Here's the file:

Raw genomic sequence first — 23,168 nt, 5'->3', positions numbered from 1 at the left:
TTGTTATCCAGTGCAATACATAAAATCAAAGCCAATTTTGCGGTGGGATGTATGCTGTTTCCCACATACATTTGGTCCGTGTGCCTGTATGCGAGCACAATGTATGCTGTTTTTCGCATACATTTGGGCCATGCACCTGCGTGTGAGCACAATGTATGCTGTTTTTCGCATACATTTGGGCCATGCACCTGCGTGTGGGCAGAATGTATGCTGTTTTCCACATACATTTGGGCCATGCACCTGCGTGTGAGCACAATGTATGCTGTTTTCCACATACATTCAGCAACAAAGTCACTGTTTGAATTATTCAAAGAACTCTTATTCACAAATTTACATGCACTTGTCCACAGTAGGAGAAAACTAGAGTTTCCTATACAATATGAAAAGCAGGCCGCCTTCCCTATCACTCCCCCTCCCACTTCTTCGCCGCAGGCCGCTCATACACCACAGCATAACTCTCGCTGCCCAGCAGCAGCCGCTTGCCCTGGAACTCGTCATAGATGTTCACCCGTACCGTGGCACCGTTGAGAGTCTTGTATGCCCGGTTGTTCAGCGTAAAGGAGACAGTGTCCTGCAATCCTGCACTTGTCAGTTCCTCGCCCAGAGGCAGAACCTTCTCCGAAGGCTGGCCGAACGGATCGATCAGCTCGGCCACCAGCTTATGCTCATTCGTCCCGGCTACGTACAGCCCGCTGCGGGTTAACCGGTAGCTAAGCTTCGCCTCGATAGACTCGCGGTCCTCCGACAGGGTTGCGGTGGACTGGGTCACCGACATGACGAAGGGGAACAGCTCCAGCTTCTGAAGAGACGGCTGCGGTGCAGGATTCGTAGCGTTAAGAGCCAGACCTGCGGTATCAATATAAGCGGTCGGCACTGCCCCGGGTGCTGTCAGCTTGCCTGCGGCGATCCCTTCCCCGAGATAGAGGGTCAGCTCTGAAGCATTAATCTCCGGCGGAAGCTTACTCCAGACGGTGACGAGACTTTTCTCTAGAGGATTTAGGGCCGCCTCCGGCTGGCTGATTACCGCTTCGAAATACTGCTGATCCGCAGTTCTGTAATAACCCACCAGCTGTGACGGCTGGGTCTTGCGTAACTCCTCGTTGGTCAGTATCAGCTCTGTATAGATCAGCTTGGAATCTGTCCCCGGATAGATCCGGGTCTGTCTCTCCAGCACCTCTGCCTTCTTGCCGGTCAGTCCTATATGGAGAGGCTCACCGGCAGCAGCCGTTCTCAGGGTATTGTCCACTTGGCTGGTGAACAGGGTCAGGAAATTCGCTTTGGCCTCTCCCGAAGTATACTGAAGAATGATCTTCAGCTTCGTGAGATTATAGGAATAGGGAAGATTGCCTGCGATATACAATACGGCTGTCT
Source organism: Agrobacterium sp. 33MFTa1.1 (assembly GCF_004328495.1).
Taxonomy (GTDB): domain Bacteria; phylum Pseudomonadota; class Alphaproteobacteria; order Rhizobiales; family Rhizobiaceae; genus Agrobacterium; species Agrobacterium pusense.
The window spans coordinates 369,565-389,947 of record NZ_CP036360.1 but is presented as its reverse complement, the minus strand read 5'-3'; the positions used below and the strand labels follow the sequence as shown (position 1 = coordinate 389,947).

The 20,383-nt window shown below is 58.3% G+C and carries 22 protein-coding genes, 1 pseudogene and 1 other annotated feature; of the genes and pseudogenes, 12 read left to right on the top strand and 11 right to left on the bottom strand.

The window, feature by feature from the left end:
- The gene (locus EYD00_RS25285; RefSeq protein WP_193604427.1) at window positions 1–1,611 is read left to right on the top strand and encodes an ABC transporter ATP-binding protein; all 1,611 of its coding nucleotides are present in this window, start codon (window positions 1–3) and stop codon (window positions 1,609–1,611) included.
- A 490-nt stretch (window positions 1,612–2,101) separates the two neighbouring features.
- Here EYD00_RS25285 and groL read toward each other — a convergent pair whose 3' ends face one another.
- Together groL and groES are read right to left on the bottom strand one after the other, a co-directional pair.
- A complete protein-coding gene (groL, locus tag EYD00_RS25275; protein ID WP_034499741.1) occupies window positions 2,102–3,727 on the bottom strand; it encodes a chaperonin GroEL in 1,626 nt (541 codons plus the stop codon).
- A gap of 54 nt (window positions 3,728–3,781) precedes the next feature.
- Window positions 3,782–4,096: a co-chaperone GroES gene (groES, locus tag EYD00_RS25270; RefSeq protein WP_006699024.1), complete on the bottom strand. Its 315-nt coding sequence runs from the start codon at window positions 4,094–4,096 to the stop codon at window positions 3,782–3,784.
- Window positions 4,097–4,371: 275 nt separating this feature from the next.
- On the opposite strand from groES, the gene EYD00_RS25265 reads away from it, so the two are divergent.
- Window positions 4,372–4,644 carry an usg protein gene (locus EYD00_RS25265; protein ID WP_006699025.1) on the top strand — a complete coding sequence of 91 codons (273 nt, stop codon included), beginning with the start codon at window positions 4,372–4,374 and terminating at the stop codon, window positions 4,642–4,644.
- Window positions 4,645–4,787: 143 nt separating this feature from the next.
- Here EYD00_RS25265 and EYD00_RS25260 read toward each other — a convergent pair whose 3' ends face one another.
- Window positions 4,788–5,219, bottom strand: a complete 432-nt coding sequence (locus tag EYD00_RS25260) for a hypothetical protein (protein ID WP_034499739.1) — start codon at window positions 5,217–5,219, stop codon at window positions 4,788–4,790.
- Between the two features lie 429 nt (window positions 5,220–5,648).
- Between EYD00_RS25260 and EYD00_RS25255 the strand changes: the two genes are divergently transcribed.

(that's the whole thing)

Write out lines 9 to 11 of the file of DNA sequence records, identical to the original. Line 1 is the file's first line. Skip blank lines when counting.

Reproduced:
- A 490-nt stretch (window positions 1,612–2,101) separates the two neighbouring features.
- Here EYD00_RS25285 and groL read toward each other — a convergent pair whose 3' ends face one another.
- Together groL and groES are read right to left on the bottom strand one after the other, a co-directional pair.